If you passed your driving test after 1st January 1997, you are now allowed to tow trailers up to 3,500kg MAM (maximum authorised mass). The DVLA updated driving license records to show that you’re allowed to tow trailers and will add the BE category to your driving license when you get a new photocard driving license. This was done automatically so you don’t need to contact the DVLA for this to happen.
The DVSA says that if you are using a vehicle in connection with any trade or business, or are carrying goods for hire and reward, you may need to fit and use a tachograph. Tachograph equipment is required in vehicles or vehicle and trailer combinations where the maximum permitted weight (MPW) exceeds 3500kg and are being used in connection with trade or business.
If the vehicle and trailer combination has a MPW that does not exceed 3500kg, then a tachograph is not required. When you add the maximum permitted gross weights of the towing vehicle and the trailer together, if this amount exceeds 3500kg and the towing vehicle has a maximum permitted gross train weight over 3500kg, then a tachograph will be required.
The maximum permitted weights are found on the vehicle or trailer manufacturer’s plate. The weights shown include any load that is carried. The vehicle plate will show the individual maximum permitted axle weights, the gross weight (GW) or gross vehicle weight (GVW) and the gross train weight (GTW) or gross combination weight (GCW) when a trailer is towed. The trailer plate will similarly show the maximum permitted individual axle weights and the gross weight.
During exposure to the elements, galvanised surfaces form a layer of oxide over time. This helps to protect the zinc and steel underneath from further corrosion. This can affect the appearance of the galvanised surface, changing the colour from a bright silver to a dull grey and sometimes even black. Road salt can also change the look of newly galvanised steel to a dull grey or black with white and/or grey deposits.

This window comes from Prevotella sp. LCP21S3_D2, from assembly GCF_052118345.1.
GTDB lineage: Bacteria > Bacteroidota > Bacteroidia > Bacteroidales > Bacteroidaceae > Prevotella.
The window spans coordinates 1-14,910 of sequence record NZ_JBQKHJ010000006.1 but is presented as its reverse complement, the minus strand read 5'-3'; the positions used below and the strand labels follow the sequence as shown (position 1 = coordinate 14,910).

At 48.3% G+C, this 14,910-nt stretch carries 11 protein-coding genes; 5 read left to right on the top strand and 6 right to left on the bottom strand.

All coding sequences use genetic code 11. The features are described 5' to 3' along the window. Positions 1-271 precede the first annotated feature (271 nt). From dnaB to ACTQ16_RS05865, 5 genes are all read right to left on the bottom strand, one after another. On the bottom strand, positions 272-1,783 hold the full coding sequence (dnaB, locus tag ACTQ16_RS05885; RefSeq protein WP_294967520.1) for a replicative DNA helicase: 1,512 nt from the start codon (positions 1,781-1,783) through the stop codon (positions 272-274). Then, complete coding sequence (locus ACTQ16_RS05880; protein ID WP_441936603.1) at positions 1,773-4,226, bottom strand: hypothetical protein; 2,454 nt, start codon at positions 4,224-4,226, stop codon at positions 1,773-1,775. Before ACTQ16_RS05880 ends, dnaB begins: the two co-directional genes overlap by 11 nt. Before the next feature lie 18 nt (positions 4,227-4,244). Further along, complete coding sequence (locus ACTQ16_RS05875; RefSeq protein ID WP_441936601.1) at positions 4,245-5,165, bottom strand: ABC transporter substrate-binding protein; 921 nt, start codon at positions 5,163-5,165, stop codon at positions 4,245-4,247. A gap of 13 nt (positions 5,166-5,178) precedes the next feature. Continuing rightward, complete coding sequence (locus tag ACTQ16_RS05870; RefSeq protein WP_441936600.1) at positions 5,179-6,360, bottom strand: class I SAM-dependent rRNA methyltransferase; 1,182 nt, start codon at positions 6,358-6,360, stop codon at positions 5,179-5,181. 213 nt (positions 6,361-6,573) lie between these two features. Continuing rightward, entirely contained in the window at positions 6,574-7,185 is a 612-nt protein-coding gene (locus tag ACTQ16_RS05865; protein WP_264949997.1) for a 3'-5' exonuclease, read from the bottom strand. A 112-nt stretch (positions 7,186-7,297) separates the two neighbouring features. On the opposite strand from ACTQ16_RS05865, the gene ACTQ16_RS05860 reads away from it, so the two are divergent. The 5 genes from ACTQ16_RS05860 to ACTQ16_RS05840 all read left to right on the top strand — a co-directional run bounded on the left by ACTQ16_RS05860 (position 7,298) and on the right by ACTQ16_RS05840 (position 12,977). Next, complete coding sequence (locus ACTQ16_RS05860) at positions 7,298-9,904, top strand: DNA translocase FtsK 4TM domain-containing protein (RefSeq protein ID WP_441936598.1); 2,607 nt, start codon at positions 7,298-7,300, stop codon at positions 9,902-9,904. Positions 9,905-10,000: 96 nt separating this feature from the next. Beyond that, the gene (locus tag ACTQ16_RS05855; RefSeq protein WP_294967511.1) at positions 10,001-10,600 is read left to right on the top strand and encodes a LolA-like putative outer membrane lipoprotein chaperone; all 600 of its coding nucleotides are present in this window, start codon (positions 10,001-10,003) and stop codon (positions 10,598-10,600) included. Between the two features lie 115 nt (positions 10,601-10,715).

This colour change will not affect the protective properties of the galv. In order to reduce the amount of colour change / oxidation on your trailer, you should regularly wash your trailer to remove any road salt and other dirt that has been picked up through use. As you use your trailer more often, this will become less important as the protective layer forms on the surface. We do however recommend that you get your trailers washed regularly.
We understand that sometimes your requirements can’t be satisfied with an off-the-shelf product. That’s why we thrive on producing custom, bespoke trailers that are purpose-built to provide you with the perfect solution. You can read more about our special builds here.LEARN MORE
WHATEVER YOU'RE TOWING, WE HAVE THE TRAILER FOR YOU
The Rhino TXDP plant trailer range is built tough to endure the harsh working environments associated with construction.LEARN MORE
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Raptor TXPT is the perfect solution for the safe transportation of pipes used in the water, gas and electrical industries.LEARN MORE
Osprey TXRC is tough and versatile, built from durable galvanised steel – a fully VCA type-approved base trailer.LEARN MORE